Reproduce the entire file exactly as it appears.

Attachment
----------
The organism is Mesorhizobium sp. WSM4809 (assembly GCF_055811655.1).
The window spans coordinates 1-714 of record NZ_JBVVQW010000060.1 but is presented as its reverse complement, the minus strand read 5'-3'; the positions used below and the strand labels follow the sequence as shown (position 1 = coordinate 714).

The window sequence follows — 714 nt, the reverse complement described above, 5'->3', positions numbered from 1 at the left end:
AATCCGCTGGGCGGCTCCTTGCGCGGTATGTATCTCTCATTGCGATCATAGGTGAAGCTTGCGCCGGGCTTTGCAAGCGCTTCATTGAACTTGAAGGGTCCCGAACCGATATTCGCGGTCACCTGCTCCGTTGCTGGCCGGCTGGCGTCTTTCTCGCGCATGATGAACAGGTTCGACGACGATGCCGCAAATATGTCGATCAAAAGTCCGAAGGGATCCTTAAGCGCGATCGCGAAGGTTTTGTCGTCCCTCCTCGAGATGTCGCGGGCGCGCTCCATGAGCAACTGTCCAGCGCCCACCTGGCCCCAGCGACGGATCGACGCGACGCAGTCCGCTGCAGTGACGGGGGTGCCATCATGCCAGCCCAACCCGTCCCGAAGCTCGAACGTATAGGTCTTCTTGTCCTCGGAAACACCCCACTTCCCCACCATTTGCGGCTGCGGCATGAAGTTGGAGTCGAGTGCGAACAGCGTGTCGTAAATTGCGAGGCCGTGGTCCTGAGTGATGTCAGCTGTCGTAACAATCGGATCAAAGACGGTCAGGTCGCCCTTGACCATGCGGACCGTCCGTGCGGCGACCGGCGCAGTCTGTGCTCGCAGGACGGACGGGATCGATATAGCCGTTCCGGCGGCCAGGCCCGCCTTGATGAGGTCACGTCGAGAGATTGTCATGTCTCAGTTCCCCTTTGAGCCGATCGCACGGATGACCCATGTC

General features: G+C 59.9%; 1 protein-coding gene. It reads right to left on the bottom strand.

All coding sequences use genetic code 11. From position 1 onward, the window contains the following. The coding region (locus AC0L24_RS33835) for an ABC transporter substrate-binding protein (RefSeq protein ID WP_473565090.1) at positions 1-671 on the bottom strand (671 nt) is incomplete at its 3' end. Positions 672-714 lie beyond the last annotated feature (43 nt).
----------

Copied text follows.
The organism is Mesorhizobium sp. WSM4809 (assembly GCF_055811655.1).
The window spans coordinates 1-714 of record NZ_JBVVQW010000060.1 but is presented as its reverse complement, the minus strand read 5'-3'; the positions used below and the strand labels follow the sequence as shown (position 1 = coordinate 714).

The window sequence follows — 714 nt, the reverse complement described above, 5'->3', positions numbered from 1 at the left end:
AATCCGCTGGGCGGCTCCTTGCGCGGTATGTATCTCTCATTGCGATCATAGGTGAAGCTTGCGCCGGGCTTTGCAAGCGCTTCATTGAACTTGAAGGGTCCCGAACCGATATTCGCGGTCACCTGCTCCGTTGCTGGCCGGCTGGCGTCTTTCTCGCGCATGATGAACAGGTTCGACGACGATGCCGCAAATATGTCGATCAAAAGTCCGAAGGGATCCTTAAGCGCGATCGCGAAGGTTTTGTCGTCCCTCCTCGAGATGTCGCGGGCGCGCTCCATGAGCAACTGTCCAGCGCCCACCTGGCCCCAGCGACGGATCGACGCGACGCAGTCCGCTGCAGTGACGGGGGTGCCATCATGCCAGCCCAACCCGTCCCGAAGCTCGAACGTATAGGTCTTCTTGTCCTCGGAAACACCCCACTTCCCCACCATTTGCGGCTGCGGCATGAAGTTGGAGTCGAGTGCGAACAGCGTGTCGTAAATTGCGAGGCCGTGGTCCTGAGTGATGTCAGCTGTCGTAACAATCGGATCAAAGACGGTCAGGTCGCCCTTGACCATGCGGACCGTCCGTGCGGCGACCGGCGCAGTCTGTGCTCGCAGGACGGACGGGATCGATATAGCCGTTCCGGCGGCCAGGCCCGCCTTGATGAGGTCACGTCGAGAGATTGTCATGTCTCAGTTCCCCTTTGAGCCGATCGCACGGATGACCCATGTC

General features: G+C 59.9%; 1 protein-coding gene. It reads right to left on the bottom strand.

All coding sequences use genetic code 11. From position 1 onward, the window contains the following. The coding region (locus AC0L24_RS33835) for an ABC transporter substrate-binding protein (RefSeq protein ID WP_473565090.1) at positions 1-671 on the bottom strand (671 nt) is incomplete at its 3' end. Positions 672-714 lie beyond the last annotated feature (43 nt).